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The time for a circular ecommerce is now

The global e-commerce market reached a total value of $3.61 trillion in 2022. This number represents an incredible amount of people happily forgoing regular trips to everything from hardware stores to supermarkets. And as shopping from the comfort of your own home becomes an everyday reality for much of the global population, e-commerce is set to be an ever more integral part of the economy. But in the shadow of convenience rests an environmental disaster; unprecedented CO2 emissions and a massive amount of single-use packaging waste. The numbers alone paint a gloomy picture: each European is responsible for 180 kg of packaging waste annually. And if left unchecked, this number will increase by another 19% by 2030.

It’s a complex situation containing many variables. However, our dependence on single-use packages is especially prevalent. In fact, it’s a fundamental part of our global transport system, which makes it at first glance seem next to impossible to reverse engineer – and that’s exactly why we need to do it now. Because it will become exponentially harder to change direction and avoid the consequences of mass pollution and waste, if we let a flawed e-commerce system become a vital organ in all of the world’s economies.

We need to think beyond recycling

The throwaway culture is so ingrained in us that most people don’t think twice before discarding a package. And those who mind are usually ready to accept it as long as the package is made from recycled materials. Unfortunately, this mindset falls short. Because of such a massive waste problem related to single-use packages, there is no possibility of ever recycling everything we produce. And even if we could, the recycling process is far from perfect as it demands a lot of energy and new raw materials that our planet simply can’t afford.

Recycling is a crucial part of the solution, but it won’t be the primary tool to tackle our growing waste problem. The real impact will come from a fundamental change upstream – we need to leave our take-make-waste mindset behind (which is currently costing businesses on average USD 80-120 billion) and redesign the whole system so that packages sent out ultimately come back, ready to be put back into the economy. It ultimately comes down to maximizing the lifetime of each package and minimizing our energy output and carbon footprint while doing it.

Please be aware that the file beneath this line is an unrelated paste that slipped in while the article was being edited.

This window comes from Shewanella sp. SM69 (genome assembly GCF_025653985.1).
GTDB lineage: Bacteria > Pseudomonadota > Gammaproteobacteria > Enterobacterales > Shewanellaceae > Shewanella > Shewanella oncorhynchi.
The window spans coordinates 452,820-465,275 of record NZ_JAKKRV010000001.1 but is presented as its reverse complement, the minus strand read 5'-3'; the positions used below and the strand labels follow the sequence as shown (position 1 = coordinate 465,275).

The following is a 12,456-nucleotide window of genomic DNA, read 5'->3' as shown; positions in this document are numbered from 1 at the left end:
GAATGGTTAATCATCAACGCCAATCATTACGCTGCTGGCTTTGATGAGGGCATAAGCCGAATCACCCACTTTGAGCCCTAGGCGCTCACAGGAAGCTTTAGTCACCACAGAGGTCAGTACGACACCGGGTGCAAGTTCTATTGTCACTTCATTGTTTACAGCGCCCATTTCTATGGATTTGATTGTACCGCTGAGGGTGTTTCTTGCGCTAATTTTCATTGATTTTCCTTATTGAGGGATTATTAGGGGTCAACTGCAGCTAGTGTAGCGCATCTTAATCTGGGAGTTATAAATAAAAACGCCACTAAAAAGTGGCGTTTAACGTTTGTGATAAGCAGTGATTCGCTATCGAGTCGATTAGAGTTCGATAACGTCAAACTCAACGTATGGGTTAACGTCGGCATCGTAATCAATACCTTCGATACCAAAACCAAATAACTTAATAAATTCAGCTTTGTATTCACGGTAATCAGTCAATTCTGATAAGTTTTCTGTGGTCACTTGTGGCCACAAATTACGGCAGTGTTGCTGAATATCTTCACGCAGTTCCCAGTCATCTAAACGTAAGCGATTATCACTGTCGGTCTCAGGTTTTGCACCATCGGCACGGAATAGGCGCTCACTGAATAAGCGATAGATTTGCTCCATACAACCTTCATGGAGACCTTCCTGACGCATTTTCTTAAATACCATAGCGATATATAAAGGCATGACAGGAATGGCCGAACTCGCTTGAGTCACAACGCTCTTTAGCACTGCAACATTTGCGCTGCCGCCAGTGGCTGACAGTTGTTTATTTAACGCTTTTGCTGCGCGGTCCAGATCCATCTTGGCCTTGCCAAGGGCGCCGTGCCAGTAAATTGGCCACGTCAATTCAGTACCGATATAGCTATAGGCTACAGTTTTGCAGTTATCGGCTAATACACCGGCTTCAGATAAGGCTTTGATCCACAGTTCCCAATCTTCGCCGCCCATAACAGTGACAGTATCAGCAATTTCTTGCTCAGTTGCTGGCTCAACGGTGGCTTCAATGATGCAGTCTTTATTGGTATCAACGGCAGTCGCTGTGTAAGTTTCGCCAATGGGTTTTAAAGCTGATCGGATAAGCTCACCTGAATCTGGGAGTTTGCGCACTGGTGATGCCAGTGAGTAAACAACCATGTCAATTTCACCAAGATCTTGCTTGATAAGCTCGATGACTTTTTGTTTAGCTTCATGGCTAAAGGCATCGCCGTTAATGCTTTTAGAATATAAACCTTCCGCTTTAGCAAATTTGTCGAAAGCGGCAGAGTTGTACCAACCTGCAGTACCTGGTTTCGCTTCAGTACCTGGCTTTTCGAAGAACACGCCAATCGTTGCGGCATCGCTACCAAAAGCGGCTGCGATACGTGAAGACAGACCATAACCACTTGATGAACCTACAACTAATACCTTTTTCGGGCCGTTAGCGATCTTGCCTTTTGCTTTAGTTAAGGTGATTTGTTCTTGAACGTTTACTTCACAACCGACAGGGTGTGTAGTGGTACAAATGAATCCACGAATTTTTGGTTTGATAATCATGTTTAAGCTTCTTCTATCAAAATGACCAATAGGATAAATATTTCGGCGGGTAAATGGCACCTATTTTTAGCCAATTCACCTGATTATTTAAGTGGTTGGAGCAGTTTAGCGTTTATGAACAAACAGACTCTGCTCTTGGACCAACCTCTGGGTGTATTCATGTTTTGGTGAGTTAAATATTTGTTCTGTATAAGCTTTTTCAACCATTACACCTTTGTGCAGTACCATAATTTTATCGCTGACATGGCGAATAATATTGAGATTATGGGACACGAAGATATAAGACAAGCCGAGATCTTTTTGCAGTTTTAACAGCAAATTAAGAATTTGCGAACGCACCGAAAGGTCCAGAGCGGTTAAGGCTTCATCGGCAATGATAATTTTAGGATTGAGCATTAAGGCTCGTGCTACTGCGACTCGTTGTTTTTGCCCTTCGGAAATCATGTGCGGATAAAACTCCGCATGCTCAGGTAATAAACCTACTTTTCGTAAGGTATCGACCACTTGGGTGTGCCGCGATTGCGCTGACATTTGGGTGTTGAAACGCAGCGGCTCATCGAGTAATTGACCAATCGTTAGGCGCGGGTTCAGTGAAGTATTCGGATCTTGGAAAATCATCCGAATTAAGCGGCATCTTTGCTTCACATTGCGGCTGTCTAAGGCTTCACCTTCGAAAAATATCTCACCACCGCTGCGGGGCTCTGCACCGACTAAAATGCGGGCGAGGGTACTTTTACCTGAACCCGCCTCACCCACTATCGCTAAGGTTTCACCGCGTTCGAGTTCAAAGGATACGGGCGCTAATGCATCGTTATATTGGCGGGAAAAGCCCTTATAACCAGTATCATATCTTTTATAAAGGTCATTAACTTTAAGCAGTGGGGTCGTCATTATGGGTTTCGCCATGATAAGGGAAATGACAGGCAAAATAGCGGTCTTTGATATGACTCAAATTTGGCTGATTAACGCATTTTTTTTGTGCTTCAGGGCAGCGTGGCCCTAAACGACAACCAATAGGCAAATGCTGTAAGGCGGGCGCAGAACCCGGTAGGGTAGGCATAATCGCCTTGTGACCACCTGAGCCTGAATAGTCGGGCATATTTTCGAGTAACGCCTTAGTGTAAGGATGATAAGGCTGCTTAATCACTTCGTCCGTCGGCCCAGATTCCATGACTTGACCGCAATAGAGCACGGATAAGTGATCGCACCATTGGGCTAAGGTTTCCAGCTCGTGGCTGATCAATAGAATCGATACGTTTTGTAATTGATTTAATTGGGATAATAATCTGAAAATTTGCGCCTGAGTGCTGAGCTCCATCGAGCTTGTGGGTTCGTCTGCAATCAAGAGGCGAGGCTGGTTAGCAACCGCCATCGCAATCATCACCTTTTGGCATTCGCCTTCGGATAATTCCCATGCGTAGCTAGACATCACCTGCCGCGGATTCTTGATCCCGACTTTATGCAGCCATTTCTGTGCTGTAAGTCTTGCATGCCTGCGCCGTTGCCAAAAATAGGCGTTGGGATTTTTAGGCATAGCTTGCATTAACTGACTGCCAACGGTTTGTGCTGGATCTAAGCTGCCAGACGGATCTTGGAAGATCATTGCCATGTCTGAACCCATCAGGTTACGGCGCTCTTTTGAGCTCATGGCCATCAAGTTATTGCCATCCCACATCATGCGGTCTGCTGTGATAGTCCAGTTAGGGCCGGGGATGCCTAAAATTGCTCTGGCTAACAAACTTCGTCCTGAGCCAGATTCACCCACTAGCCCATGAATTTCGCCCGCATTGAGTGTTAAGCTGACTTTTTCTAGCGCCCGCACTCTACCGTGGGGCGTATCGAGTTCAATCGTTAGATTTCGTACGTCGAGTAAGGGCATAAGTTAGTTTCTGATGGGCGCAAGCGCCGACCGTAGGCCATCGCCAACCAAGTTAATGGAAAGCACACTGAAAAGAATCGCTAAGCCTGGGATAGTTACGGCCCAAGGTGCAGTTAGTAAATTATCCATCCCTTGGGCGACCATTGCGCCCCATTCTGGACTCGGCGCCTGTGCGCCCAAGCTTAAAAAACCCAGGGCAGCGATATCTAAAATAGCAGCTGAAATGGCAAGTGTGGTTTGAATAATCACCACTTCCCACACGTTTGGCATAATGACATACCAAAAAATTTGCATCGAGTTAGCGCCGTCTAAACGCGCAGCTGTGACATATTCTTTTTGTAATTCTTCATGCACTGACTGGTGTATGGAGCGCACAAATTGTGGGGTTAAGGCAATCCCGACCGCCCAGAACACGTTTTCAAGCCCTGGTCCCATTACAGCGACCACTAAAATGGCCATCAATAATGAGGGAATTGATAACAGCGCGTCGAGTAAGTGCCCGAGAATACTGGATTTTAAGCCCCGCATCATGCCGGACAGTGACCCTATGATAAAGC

Saving the planet with business in mind

The practicalities of reusable packages are, at least from an engineering perspective, rather straightforward. But changing people’s value system in relation to waste and resource management, in the hope that they will advocate for more sustainable processes, is not. To be perfectly blunt, alarming news about changing weather patterns and rising sea levels is not enough for either businesses or consumers to change fast enough. Change comes much quicker if the bigger picture is coupled with incentives closer to home, such as feasibility and efficiency.

Now this might sound slightly disheartening at first. But deliberately incorporating this truth into the design process is rather liberating. It provides a clear roadmap going forward: whatever the solution will be, it needs to be simple to implement, easily manageable and a positive force for business, social and environmental well-being. And this is what a circular economy is all about – it’s sustainable on all accounts; for the environment as well as for businesses.

E-commerce can spearhead the circular economy

With a third of the human population shopping online, e-commerce is growing unimaginably fast. And if the industry sticks to single-use packages, some of our most polluting and hazardous sectors will grow with it, such as fossil fuels and paper and plastic production.

In 2021, there were 159 billion parcels shipped worldwide. And a large portion of these is managed by a few giant companies. This is exactly why e-commerce is the ideal starting point. It gives us a narrow focus and a wide window for potential impact across sectors. By helping them replace single-use packages with reusable and circular solutions, our impact will spread well beyond e-commerce.

On top of the immediate impact a large-scale reusable packaging solution would have, it could also turn e-commerce into the biggest proof of concept for a circular economy in history. By proving that circularity doesn’t only make ideological sense but that it’s also good business, we can start to change the mindset of key players in relevant industries as well as the public. At the end of the day, perhaps people need to see exactly how well a circular economy can work in order to believe it.

sources

1. oceansix internal marketing analysis

2. press release from the European Commission

3. article from Ellen McArthur Foundation

4. research article by Statista

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